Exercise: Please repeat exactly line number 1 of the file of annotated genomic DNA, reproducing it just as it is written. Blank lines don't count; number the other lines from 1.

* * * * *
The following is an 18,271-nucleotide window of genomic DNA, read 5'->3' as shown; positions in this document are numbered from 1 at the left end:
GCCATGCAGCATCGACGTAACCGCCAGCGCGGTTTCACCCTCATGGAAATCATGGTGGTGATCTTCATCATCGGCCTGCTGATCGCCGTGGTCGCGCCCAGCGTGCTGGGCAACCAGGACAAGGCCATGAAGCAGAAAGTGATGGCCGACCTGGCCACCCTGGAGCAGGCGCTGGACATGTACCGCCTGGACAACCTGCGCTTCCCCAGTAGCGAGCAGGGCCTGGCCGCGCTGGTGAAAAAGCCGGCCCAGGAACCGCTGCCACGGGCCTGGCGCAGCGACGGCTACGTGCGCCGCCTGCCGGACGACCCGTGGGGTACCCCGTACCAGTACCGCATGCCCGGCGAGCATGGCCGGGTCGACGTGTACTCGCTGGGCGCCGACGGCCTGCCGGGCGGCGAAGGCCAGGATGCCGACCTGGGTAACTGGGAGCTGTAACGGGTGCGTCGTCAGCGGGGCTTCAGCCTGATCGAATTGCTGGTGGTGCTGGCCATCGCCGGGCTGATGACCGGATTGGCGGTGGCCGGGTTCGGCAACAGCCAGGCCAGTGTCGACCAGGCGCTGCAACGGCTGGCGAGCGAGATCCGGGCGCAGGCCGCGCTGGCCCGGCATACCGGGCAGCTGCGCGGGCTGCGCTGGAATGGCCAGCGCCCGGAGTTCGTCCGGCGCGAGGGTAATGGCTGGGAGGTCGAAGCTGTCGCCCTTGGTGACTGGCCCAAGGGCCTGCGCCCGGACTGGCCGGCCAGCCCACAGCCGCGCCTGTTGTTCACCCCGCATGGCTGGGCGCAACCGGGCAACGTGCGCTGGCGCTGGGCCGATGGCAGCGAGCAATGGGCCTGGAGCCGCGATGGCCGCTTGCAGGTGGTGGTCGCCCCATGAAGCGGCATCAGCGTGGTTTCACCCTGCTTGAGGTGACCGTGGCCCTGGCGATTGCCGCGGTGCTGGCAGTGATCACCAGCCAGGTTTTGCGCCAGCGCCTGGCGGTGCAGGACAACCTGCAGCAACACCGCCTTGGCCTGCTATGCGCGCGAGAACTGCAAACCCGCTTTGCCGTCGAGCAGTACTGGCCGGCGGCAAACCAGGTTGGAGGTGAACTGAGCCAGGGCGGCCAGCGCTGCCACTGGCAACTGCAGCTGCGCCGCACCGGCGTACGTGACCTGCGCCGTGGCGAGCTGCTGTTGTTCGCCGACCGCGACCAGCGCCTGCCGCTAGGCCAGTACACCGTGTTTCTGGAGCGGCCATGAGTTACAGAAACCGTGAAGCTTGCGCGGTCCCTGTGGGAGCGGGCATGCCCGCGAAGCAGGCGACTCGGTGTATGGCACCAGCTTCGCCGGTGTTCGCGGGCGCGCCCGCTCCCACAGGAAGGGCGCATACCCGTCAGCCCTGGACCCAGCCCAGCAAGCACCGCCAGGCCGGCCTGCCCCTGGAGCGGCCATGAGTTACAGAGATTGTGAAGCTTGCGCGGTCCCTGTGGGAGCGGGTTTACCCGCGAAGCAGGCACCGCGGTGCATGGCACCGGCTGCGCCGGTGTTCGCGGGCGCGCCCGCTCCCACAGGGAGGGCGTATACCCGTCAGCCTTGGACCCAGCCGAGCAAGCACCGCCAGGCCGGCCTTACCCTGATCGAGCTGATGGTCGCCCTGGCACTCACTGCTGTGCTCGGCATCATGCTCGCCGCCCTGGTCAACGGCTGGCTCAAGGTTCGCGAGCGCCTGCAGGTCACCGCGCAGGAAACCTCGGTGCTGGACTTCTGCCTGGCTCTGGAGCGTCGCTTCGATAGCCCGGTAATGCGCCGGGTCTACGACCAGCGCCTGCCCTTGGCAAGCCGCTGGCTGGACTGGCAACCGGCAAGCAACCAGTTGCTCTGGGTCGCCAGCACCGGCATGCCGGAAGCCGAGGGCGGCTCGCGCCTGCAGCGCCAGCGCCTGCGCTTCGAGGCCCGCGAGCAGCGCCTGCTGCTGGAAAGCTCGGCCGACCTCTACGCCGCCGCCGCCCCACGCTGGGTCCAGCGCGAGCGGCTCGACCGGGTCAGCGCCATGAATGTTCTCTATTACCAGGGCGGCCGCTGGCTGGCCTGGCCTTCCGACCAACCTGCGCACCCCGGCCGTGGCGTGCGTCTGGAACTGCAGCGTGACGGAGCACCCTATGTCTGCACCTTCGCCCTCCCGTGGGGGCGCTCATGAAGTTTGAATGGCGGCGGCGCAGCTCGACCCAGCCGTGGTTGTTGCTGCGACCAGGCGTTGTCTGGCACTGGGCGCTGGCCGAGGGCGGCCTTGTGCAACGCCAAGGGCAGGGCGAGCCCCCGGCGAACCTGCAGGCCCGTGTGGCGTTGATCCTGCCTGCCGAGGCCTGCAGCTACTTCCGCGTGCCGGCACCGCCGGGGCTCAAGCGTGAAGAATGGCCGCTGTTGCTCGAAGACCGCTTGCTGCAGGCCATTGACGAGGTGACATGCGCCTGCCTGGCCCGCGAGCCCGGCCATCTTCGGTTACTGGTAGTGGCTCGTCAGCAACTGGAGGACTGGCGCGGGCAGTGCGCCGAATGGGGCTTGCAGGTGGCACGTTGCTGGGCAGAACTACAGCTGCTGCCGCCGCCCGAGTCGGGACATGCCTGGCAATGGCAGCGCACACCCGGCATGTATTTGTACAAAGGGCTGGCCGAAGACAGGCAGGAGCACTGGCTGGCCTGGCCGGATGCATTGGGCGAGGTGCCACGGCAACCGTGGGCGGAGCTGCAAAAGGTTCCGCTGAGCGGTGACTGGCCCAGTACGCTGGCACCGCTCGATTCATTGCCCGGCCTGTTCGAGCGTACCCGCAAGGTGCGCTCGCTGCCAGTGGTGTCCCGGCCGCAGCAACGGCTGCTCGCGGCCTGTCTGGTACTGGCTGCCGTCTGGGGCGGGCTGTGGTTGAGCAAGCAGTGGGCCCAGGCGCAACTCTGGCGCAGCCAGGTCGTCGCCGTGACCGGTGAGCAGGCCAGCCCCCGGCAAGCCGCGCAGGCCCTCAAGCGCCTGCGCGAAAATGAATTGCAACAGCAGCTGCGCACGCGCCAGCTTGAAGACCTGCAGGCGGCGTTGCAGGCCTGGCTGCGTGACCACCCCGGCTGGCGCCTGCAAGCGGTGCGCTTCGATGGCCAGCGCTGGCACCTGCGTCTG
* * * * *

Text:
The following is an 18,271-nucleotide window of genomic DNA, read 5'->3' as shown; positions in this document are numbered from 1 at the left end: